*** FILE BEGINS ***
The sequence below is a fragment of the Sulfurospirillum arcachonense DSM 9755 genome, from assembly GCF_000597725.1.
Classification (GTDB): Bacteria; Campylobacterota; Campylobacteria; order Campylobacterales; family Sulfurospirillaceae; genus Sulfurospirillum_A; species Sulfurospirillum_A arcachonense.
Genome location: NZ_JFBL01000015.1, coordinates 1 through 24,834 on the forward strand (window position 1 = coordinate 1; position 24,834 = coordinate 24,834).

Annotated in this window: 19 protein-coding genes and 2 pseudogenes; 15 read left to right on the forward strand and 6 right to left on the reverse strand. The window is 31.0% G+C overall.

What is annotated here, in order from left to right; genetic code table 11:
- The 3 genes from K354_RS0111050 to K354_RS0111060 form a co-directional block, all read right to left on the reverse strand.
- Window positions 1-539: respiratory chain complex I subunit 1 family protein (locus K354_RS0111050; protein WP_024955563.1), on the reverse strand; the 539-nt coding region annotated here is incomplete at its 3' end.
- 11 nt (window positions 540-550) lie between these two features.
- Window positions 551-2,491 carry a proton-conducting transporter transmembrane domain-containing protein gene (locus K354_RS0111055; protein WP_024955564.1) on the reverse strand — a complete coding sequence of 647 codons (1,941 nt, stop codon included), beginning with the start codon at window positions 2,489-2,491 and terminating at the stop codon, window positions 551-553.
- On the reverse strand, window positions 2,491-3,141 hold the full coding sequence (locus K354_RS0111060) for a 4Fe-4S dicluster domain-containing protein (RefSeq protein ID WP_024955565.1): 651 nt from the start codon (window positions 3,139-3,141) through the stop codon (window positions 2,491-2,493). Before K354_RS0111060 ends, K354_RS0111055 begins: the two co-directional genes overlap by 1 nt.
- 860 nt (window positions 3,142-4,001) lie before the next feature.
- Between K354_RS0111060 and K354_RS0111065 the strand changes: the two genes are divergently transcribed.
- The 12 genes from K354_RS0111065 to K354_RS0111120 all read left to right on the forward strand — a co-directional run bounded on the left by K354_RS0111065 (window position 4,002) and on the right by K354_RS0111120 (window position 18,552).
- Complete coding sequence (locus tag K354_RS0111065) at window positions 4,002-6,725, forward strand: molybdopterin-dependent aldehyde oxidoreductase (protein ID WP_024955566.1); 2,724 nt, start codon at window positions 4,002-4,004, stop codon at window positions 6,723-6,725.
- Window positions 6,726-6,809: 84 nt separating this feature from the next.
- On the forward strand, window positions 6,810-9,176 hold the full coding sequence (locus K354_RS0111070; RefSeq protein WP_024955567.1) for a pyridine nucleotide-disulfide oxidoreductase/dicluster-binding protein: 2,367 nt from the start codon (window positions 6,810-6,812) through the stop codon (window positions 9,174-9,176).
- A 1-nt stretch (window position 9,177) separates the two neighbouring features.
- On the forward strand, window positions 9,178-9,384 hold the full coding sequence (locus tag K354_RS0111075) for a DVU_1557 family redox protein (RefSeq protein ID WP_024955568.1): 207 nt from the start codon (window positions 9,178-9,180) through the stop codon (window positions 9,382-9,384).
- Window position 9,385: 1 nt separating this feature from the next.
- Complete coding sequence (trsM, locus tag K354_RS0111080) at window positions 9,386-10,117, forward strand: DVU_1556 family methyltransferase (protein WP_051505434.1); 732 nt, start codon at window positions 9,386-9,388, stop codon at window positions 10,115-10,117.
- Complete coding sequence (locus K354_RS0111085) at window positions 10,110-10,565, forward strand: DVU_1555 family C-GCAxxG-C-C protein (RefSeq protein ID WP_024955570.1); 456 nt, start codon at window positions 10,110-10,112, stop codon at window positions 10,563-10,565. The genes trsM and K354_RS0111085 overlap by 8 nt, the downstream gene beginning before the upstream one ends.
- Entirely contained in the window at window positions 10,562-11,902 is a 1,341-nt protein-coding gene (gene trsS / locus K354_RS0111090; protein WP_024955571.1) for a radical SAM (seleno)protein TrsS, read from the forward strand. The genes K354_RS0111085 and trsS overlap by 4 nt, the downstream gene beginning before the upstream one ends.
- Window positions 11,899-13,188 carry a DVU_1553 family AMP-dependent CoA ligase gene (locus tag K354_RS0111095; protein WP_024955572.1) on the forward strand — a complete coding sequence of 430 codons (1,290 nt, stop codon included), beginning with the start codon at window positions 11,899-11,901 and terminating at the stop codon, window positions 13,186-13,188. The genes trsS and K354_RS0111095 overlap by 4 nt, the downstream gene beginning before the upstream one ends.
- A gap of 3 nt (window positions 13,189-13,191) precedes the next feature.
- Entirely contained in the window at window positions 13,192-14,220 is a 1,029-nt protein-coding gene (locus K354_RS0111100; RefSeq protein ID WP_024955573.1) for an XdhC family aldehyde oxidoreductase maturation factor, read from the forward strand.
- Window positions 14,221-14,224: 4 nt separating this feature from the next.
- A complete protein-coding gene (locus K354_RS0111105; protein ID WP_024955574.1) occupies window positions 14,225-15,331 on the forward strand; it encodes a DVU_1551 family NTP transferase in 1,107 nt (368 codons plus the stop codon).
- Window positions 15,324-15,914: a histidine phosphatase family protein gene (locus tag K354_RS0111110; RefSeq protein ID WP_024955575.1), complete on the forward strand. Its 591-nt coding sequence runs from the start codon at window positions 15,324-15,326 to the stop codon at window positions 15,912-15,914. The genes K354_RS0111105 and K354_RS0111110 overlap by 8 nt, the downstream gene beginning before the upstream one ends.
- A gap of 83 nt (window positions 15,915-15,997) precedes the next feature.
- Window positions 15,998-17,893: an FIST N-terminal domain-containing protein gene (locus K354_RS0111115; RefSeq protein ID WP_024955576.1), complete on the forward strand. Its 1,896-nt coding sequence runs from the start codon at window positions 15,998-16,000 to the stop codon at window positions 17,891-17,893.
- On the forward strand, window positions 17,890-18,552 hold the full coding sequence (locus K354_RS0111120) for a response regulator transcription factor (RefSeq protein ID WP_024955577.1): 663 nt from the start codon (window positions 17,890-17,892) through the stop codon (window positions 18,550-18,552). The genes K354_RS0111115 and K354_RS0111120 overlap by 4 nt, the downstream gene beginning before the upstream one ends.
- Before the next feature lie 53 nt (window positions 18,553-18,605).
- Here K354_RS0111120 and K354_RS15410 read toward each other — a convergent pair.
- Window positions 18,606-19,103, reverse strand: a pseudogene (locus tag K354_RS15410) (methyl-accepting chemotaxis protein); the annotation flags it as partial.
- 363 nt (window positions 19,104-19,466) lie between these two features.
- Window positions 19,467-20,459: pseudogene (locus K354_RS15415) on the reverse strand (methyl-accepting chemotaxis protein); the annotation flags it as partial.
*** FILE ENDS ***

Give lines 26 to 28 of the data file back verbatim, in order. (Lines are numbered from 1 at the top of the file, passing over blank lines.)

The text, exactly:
- Window positions 14,221-14,224: 4 nt separating this feature from the next.
- A complete protein-coding gene (locus K354_RS0111105; protein ID WP_024955574.1) occupies window positions 14,225-15,331 on the forward strand; it encodes a DVU_1551 family NTP transferase in 1,107 nt (368 codons plus the stop codon).
- Window positions 15,324-15,914: a histidine phosphatase family protein gene (locus tag K354_RS0111110; RefSeq protein ID WP_024955575.1), complete on the forward strand. Its 591-nt coding sequence runs from the start codon at window positions 15,324-15,326 to the stop codon at window positions 15,912-15,914. The genes K354_RS0111105 and K354_RS0111110 overlap by 8 nt, the downstream gene beginning before the upstream one ends.